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"The NAACP Legal Defense and Educational Fund is simply the best civil rights law firm in American history." -- President Obama

LDF Asks Baltimore County Police Department Critical Questions About Shooting Death of Korryn Gaines


Today, the NAACP Legal Defense and Educational Fund, Inc. (LDF) sent a letter to James W. Johnson, Chief of the Baltimore County Police Department (BCoPD) seeking a thorough, transparent, and timely investigation into the police-involved shooting death of Korryn Gaines on August 1, 2016.

“Communities are struggling to understand the events that led to the police-involved shooting that killed Korryn Gaines and injured her young son, Kodi,” said Monique Dixon, Deputy Director of Policy and one of the signatories of the letter.  “Ongoing transparency from the police department is vital as the public grapples with this tragedy.” 

According to news reports, since January 2015 four of the six (67 percent) police-involved shootings in Baltimore County have involved African-American victims, despite an African-American population of just 28 percent. The BCoPD’s fatal interaction with Ms. Gaines is the latest example. 

The letter requests that Chief Johnson and the BCoPD respond to questions about inconsistencies in the department’s accounts of the circumstances surrounding the police-involved shooting of Ms. Gaines and her son. Specifically, LDF requests:

  • Copies of police body-worn cameras and other video footage of the incident in accordance with state law and departmental policy, as well as the deployment plan of officers outfitted with body-worn cameras;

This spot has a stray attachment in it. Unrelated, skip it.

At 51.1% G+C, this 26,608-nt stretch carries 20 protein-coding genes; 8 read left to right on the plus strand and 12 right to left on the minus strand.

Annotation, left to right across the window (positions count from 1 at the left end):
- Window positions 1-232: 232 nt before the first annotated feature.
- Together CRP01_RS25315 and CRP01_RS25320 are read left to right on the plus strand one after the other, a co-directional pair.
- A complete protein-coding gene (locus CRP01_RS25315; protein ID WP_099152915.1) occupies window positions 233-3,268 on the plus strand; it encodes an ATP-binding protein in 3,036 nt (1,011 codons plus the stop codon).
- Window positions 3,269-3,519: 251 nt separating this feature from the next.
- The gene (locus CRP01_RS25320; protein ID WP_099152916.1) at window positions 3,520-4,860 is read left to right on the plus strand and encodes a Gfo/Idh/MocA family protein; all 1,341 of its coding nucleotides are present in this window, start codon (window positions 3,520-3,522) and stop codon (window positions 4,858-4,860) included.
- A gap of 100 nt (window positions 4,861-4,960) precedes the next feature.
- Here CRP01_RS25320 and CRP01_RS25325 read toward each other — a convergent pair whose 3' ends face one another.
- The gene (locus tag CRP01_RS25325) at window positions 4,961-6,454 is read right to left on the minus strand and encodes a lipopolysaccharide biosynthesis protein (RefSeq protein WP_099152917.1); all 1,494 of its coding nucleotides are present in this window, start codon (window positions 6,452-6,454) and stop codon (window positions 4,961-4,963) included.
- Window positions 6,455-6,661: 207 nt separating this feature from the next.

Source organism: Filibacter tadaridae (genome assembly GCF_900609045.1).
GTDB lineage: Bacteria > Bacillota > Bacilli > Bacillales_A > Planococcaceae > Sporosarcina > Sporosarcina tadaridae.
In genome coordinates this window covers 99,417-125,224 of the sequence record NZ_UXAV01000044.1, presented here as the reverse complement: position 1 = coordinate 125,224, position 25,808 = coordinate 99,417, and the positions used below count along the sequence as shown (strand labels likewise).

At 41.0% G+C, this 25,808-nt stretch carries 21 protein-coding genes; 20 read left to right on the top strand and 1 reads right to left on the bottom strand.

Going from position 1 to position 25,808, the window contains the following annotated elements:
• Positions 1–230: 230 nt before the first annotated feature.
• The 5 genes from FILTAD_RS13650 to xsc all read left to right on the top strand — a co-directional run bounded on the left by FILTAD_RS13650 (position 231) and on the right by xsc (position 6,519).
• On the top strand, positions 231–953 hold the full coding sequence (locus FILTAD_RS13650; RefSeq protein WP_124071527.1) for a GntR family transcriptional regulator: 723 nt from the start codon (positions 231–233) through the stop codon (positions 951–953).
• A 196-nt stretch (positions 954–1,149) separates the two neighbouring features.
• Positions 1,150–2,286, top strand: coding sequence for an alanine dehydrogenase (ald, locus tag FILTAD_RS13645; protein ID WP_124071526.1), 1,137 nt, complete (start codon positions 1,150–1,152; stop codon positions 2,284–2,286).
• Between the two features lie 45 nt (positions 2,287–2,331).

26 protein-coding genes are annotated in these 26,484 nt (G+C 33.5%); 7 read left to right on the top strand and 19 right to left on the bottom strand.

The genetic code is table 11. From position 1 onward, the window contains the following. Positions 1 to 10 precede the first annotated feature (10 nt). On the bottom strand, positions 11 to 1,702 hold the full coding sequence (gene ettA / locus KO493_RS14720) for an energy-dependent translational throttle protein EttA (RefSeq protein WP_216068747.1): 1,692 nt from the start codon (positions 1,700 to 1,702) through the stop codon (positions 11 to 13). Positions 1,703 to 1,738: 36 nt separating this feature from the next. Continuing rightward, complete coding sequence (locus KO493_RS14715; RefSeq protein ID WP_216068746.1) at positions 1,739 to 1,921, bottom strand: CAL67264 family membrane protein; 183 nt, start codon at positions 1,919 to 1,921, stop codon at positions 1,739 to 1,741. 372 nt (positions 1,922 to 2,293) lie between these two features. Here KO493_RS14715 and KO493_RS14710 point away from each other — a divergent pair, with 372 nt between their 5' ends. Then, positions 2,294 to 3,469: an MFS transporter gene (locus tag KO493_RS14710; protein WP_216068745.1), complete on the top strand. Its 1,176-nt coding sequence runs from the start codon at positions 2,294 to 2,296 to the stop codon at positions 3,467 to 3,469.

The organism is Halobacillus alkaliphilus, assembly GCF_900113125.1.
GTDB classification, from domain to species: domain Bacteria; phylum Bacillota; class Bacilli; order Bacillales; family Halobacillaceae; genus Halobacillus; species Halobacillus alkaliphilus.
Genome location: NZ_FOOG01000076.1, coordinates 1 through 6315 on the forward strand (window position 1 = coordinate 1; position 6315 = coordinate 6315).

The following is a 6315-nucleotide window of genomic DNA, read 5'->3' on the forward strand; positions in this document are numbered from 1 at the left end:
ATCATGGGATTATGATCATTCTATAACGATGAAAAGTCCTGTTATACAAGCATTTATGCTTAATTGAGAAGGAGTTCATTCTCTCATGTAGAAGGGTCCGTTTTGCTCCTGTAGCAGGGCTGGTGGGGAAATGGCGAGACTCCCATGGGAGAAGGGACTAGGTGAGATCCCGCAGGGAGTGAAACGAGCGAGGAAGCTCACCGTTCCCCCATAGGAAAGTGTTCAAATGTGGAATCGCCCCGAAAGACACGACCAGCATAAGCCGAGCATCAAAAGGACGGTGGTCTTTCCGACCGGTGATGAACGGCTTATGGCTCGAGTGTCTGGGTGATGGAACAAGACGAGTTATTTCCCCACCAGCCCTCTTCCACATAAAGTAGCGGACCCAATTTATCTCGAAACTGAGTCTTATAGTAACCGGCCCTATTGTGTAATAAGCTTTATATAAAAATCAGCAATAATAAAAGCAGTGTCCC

• Copies of BCoPD policies on the execution of arrest warrants. To execute the arrest warrant, the BCoPD gained access to Ms. Gaines’s home through use of a key obtained from apartment managers. While BCoPD’s review of the service of the warrant concluded that officers legally gained entrance into Ms. Gaines’ home, BCoPD did not indicate whether obtaining a key to serve a warrant for a misdemeanor offense was consistent with departmental policy;
  • An update on when BCoPD anticipates releasing the names of the officers’ involved in the incident, the identity of the “hostage negotiator” unit involved, as well as the number of officers involved in serving the warrant, including their ranks and years of service;
  • Clarification on what, after six hours of negotiation, constituted an escalation that justified the officer’s decision to open fire on Ms. Gaines;
  • Information about any and all administrative review or disciplinary procedures in which the BCoPD is engaged relating to the incident; and,
  • Notice of whether the officer who shot and killed Ms. Gaines and shot her son continues to be on administrative duty, and whether he has been interviews by supervisors or and/or the State’s Attorney’s office.

The letter has also been transmitted to Vanita Gupta, the Principal Deputy Assistant Attorney General for Civil Rights at the United States Department of Justice. It is signed by LDF’s Sherrilyn Ifill, President and Director-Counsel and Monique Dixon, Deputy Director of Policy. The full letter is available here.



Founded in 1940, the NAACP Legal Defense and Educational Fund, Inc. (LDF) is the nation’s first civil and human rights law organization and has been completely separate from the National Association for the Advancement of Colored People (NAACP) since 1957—although LDF was originally founded by the NAACP and shares its commitment to equal rights. LDF’s Thurgood Marshall Institute is a multi-disciplinary and collaborative hub within LDF that launches targeted campaigns and undertakes innovative research to shape the civil rights narrative. In media attributions, please refer to us as the NAACP Legal Defense Fund or LDF.